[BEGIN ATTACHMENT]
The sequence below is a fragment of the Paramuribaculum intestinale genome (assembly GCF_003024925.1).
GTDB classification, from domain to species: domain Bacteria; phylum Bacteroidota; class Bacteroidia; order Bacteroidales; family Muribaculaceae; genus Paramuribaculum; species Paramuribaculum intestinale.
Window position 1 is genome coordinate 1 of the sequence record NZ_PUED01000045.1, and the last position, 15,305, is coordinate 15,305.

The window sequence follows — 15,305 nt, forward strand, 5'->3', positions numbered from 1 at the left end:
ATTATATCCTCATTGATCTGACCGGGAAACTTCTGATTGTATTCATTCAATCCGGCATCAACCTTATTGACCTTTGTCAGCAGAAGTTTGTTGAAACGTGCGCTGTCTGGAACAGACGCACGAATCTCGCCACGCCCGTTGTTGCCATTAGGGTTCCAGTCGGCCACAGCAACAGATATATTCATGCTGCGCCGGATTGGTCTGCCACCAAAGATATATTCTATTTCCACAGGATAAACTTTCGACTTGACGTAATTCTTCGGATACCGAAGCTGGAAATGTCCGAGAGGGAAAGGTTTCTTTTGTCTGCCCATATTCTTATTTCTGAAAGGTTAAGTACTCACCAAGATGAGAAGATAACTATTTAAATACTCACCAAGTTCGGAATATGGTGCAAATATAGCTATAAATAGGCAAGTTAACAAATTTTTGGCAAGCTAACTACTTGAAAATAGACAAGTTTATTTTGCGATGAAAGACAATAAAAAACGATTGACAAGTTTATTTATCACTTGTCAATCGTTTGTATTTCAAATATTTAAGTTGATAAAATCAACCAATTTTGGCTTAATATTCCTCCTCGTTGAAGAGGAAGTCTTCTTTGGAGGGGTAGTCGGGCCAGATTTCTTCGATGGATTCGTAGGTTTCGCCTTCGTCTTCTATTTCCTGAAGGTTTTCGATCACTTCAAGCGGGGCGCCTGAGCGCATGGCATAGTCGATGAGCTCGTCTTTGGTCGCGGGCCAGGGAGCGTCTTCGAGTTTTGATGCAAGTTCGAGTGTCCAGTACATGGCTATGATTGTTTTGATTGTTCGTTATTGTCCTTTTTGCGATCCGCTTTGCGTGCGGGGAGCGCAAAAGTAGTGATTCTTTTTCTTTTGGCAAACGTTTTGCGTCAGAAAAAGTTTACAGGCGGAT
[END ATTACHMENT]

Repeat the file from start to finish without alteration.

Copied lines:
The sequence below is a fragment of the Paramuribaculum intestinale genome (assembly GCF_003024925.1).
GTDB classification, from domain to species: domain Bacteria; phylum Bacteroidota; class Bacteroidia; order Bacteroidales; family Muribaculaceae; genus Paramuribaculum; species Paramuribaculum intestinale.
Window position 1 is genome coordinate 1 of the sequence record NZ_PUED01000045.1, and the last position, 15,305, is coordinate 15,305.

The window sequence follows — 15,305 nt, forward strand, 5'->3', positions numbered from 1 at the left end:
ATTATATCCTCATTGATCTGACCGGGAAACTTCTGATTGTATTCATTCAATCCGGCATCAACCTTATTGACCTTTGTCAGCAGAAGTTTGTTGAAACGTGCGCTGTCTGGAACAGACGCACGAATCTCGCCACGCCCGTTGTTGCCATTAGGGTTCCAGTCGGCCACAGCAACAGATATATTCATGCTGCGCCGGATTGGTCTGCCACCAAAGATATATTCTATTTCCACAGGATAAACTTTCGACTTGACGTAATTCTTCGGATACCGAAGCTGGAAATGTCCGAGAGGGAAAGGTTTCTTTTGTCTGCCCATATTCTTATTTCTGAAAGGTTAAGTACTCACCAAGATGAGAAGATAACTATTTAAATACTCACCAAGTTCGGAATATGGTGCAAATATAGCTATAAATAGGCAAGTTAACAAATTTTTGGCAAGCTAACTACTTGAAAATAGACAAGTTTATTTTGCGATGAAAGACAATAAAAAACGATTGACAAGTTTATTTATCACTTGTCAATCGTTTGTATTTCAAATATTTAAGTTGATAAAATCAACCAATTTTGGCTTAATATTCCTCCTCGTTGAAGAGGAAGTCTTCTTTGGAGGGGTAGTCGGGCCAGATTTCTTCGATGGATTCGTAGGTTTCGCCTTCGTCTTCTATTTCCTGAAGGTTTTCGATCACTTCAAGCGGGGCGCCTGAGCGCATGGCATAGTCGATGAGCTCGTCTTTGGTCGCGGGCCAGGGAGCGTCTTCGAGTTTTGATGCAAGTTCGAGTGTCCAGTACATGGCTATGATTGTTTTGATTGTTCGTTATTGTCCTTTTTGCGATCCGCTTTGCGTGCGGGGAGCGCAAAAGTAGTGATTCTTTTTCTTTTGGCAAACGTTTTGCGTCAGAAAAAGTTTACAGGCGGAT